Mike had been preparing for retirement his whole life, and, as a “summer local,” ended up in Cape May with his family.
“The kids kind of laugh at me, because they’ve already been through this,” he says. “They’ve already had jobs at places like Harry’s, Uncle Bill’s, Congress Hall, so they’ve been through the hospitality thing. They think it’s hilarious that I’m doing it now.”
Regardless, Mike has spent a lot of his 55 years visiting Cape May, as his mother’s family owned and operated Seashore Campsites, right up the street from the brewery.
“We’re fortunate to have a house on the island,” Mike says. “You cross the bridge, and you’re in a different world. It’s really amazing. We love to walk or bike everywhere. It’s such a nice combination of the Victorian thing and the laid-back vibe, but there are enough bars and restaurants that checks all of those boxes.”
And he loves all of the year-round activities that Cape May has to offer.
“Fourth of July on Congress Hall lawn is something that’s a destination vacation for some people,” he says, “but we get to do it every year. The West Cape May Christmas Parade goes right by our house. Every month, there’s something like that going on.”
So, when Mike retired, he knew that he’d be spending a lot of his time in Cape May. He made a shortlist of places he’d like to continue working, including selling hot dogs on the beach.
“At this point,” he says, “I want to do something totally different. You know, 35 years in that climate of occupation, I wanted to do something totally different. I’ve never worked in retail, I’ve never worked in hospitality, I’ve never done those kinds of jobs, so this is all new and foreign to me.”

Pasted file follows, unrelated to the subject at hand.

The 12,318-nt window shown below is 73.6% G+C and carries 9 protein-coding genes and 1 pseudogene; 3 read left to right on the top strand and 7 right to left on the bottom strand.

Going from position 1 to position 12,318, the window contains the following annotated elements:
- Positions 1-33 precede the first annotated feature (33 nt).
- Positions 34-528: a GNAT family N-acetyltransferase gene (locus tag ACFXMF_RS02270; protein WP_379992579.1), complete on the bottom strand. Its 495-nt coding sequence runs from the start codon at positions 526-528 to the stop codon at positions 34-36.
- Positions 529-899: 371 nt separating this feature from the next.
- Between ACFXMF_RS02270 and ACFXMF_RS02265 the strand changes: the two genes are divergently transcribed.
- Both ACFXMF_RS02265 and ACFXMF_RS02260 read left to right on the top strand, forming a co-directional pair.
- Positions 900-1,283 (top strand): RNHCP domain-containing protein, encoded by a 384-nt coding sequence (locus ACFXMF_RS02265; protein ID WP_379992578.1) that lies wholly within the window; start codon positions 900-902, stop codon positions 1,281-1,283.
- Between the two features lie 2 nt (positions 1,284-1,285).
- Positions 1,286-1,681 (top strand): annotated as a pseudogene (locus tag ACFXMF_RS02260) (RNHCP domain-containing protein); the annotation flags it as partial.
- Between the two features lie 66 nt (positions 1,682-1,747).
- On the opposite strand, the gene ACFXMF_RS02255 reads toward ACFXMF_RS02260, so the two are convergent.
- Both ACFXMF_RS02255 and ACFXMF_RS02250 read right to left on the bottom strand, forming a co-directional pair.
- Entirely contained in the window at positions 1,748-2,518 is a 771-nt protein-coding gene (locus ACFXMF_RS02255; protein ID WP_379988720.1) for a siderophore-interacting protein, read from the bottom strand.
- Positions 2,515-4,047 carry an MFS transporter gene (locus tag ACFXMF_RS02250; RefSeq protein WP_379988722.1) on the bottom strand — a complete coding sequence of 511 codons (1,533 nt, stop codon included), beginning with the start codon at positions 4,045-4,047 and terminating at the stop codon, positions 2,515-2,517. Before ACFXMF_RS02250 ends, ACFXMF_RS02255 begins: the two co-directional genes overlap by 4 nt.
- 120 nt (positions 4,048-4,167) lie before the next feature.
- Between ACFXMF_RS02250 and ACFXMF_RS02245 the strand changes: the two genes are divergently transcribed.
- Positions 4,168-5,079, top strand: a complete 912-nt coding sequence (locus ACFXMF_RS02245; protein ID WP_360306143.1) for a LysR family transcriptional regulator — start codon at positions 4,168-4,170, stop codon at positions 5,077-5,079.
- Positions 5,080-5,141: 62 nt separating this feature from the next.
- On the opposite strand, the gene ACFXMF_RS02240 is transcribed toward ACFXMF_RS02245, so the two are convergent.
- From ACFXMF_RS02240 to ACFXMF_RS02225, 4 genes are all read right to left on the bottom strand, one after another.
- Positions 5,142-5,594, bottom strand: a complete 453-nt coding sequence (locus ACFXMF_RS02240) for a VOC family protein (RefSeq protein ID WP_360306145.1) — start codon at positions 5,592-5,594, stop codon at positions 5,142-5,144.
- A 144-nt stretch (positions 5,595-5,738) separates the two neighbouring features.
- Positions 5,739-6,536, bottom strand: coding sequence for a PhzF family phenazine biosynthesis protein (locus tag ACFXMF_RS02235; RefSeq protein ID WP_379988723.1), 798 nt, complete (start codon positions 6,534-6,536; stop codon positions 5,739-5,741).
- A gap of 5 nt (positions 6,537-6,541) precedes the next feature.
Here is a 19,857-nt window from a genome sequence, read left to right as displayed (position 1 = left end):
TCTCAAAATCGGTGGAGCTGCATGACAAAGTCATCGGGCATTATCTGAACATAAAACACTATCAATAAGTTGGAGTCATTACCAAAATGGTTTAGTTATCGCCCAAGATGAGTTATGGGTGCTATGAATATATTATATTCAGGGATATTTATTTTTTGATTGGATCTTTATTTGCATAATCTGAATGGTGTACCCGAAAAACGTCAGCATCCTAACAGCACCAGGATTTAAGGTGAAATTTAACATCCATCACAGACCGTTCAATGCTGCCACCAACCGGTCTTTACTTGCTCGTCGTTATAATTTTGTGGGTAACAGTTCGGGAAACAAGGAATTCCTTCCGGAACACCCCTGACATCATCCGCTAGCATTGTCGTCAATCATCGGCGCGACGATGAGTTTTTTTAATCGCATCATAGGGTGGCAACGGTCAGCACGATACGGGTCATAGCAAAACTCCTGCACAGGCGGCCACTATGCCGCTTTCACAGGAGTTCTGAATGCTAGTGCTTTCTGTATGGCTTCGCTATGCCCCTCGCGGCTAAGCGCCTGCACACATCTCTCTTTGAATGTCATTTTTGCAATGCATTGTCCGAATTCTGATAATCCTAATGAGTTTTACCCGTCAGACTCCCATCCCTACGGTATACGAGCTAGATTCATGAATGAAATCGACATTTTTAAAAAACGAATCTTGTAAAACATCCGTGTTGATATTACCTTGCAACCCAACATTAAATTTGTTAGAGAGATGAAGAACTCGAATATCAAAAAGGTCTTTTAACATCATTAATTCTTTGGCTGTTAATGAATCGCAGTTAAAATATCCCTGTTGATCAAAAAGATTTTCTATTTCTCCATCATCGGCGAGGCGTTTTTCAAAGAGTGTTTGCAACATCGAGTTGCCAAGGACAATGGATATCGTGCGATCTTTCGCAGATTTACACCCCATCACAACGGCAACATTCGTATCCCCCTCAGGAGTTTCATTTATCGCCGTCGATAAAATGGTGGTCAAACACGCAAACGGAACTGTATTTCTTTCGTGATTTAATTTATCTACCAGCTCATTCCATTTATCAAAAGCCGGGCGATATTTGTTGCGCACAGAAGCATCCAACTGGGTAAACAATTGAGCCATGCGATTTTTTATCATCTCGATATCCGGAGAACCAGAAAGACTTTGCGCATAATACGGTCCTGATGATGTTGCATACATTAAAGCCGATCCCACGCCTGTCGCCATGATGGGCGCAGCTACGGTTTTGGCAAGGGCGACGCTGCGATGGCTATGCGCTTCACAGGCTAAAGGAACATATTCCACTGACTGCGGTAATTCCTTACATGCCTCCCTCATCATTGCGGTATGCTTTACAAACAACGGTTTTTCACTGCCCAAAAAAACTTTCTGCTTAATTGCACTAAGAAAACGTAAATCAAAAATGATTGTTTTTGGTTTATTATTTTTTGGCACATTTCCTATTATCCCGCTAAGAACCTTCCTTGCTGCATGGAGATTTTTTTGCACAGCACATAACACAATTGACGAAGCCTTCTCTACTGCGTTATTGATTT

He’s been a fan of Cape May Brewing Company since we opened our doors in 2011.
“We know the area very well and we know Cape May Brewing Company very well — since it opened its doors,” he says. “And it’s always been the same vibe: very friendly and very inviting. It’s always been a cool place — and, even though we weren’t huge craft beer people at the time, the vibe was good and we just liked hanging out.”
In his research for a new place to work, Mike stumbled upon our Core Values, and they seemed to align with his own.
“Specifically, Have Fun — take what you do seriously, but not yourself,” he says. “That’s what I was looking for. And Be a Good Neighbor. Those two things really resonated with me, because that’s what I do. I mean, money’s cool, but that’s not what it’s about at this point.”
Mike says that he was leaning toward charity work with one of the many worthwhile non-profits we have in the area, but Cape May Brewing Company resonated with him a little more.